Period poverty is an issue that millions of people across the world combat on a daily basis. Despite menstruation being a natural process of the human body, product costs and accessibility continue to prevent people from obtaining the products they need. The Dot Org is focused in Ann Arbor and Washtenaw county, allowing us to make a direct impact on the issues of period poverty within our local community. Much of our work is on a smaller scale, but we are fortunate to be located in a largely progressive area were many officials, such as the Ann Arbor City Council, want to make macroscopic changes to tackle period poverty. However, this does not mean that we cannot look to other cities to learn about their innovations and ideas regarding these same issues. Observing the work of others can help us create dynamic solutions that address the persisting gaps of our communities.
While on Google news a few days ago, a particular headline about a “Grab-N-Flow” shed caught my attention. The article, which came from a Philadelphia-based news outlet*, detailed how Shelley Aragoncillo, a Penn Medicine employee, arranged for a shed to be constantly stocked with free period products in her city. Shelley either bought products or collected donations to maintain the supply. She also ensured that her shed, called “Grab-N-Flow,” was also open 24/7 and allowed recipients to obtain their products with complete anonymity. Since she launched “Grab-N-Flow,” Shelley described the expansion of the shed to a journalist for Today**. In this interview, she talks about how the shed now includes pregnancy tests and various items for new moms and infants.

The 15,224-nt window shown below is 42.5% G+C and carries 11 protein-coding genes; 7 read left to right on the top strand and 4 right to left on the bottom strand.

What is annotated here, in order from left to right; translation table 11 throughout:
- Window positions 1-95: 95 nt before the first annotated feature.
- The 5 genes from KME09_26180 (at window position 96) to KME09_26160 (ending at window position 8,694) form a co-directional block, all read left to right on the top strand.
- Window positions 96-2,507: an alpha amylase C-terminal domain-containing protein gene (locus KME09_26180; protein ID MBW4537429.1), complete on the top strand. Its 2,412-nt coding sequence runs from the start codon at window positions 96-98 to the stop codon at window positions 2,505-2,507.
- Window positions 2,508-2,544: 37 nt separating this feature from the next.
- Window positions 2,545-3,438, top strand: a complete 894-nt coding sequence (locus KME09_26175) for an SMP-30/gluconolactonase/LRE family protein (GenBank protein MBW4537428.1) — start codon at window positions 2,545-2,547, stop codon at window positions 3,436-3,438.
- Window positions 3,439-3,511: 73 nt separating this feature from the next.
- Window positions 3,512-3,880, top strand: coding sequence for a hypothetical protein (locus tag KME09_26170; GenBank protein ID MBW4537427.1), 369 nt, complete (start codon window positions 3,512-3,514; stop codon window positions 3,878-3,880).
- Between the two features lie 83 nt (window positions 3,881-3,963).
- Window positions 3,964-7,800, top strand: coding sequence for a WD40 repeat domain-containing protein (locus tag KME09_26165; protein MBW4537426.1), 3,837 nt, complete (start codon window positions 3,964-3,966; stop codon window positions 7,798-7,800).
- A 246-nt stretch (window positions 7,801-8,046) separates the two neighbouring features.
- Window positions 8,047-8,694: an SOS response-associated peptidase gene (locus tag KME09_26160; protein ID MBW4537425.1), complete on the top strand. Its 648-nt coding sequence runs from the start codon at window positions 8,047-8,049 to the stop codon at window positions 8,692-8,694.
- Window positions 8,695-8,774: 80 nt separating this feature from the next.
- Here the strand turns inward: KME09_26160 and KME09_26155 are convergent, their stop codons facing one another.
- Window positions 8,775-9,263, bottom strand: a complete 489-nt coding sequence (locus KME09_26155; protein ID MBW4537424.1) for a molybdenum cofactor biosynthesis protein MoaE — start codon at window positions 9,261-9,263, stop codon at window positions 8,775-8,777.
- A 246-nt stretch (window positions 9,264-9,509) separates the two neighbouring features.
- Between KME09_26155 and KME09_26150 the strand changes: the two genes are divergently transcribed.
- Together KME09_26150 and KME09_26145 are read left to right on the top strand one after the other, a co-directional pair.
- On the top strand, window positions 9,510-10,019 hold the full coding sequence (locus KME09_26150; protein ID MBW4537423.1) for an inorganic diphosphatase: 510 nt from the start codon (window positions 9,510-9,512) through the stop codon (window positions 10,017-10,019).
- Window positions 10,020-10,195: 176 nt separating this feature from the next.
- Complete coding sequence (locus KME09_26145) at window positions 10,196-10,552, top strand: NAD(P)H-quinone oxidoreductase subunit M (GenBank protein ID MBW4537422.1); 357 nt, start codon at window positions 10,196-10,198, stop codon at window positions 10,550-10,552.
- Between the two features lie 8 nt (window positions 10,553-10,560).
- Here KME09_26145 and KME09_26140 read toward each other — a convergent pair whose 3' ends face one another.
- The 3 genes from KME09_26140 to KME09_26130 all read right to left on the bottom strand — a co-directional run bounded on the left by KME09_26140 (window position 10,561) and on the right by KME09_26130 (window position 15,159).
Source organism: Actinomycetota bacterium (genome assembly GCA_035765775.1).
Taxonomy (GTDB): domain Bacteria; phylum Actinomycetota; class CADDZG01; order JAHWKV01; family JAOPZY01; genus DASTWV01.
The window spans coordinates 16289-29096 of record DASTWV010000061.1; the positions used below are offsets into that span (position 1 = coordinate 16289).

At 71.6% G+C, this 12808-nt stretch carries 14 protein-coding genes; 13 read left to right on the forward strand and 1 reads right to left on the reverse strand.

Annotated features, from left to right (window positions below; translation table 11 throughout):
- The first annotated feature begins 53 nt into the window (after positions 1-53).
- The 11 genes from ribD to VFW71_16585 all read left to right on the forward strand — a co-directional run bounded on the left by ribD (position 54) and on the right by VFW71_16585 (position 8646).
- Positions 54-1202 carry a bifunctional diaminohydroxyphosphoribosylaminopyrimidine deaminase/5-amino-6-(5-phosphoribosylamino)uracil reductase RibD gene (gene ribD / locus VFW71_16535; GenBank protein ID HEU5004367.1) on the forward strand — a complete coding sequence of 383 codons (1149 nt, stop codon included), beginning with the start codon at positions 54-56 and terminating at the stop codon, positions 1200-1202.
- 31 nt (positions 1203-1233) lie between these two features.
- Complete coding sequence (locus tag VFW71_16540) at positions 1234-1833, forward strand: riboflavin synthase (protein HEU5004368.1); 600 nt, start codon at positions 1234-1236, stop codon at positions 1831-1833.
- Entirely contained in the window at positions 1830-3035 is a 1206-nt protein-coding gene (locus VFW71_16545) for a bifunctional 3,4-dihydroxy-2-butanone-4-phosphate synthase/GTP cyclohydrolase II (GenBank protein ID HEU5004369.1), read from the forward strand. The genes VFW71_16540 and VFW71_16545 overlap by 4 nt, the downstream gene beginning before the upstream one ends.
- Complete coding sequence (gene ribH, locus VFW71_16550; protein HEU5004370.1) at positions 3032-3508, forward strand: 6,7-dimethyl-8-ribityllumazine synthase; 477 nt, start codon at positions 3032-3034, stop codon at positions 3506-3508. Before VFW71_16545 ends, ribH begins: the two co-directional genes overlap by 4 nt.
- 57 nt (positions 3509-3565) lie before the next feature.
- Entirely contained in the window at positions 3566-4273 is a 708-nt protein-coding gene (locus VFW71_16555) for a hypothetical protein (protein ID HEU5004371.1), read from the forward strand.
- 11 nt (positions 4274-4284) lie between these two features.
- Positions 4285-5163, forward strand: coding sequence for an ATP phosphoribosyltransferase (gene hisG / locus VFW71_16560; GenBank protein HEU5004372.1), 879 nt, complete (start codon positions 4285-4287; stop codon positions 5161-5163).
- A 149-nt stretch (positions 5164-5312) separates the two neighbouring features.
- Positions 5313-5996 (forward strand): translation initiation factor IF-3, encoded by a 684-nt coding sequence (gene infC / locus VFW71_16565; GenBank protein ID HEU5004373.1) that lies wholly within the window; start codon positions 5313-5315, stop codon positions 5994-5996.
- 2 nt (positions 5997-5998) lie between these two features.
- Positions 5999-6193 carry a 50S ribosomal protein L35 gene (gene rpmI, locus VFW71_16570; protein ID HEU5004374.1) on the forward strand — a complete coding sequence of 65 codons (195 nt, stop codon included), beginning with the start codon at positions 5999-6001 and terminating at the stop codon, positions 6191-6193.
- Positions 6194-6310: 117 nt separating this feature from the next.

Shelley’s idea for this shed is simple, yet that is where its beauty lies. Making large changes in cities and states requires a lot of lobbying, resources, and time. These types of movements may have the most long-term impact, but creating and executing ideas like the “Grab-N-Flow” shed addresses immediate needs within a community. As legislators and advocates work at the government level, laypeople can also contribute to reducing period poverty; contributions do not have to be extravagant to be helpful or meaningful. Working at a local level allows community-specific projects to come to fruition which may, in turn, build support for the larger goals of a group of people or an organization.
We have seen several strides in combating period poverty over the past few years. Menstrual product taxes are being removed in various states, reusable period products are becoming more mainstream and accessible, and several organizations have banded together to reach the common goal of ending period poverty. The “Grab-N-Flow” shed highlights a more nuanced aspect of these accomplishments, which involves regular people recognizing gaps in their communities and working to fulfill them. Shelley’s work sets a great example for the rest of the nation, and even our own organization about the importance of similar local efforts. We hope to see “Grab-N-Flow” sheds make an appearance across the nation and maybe even in our own community!
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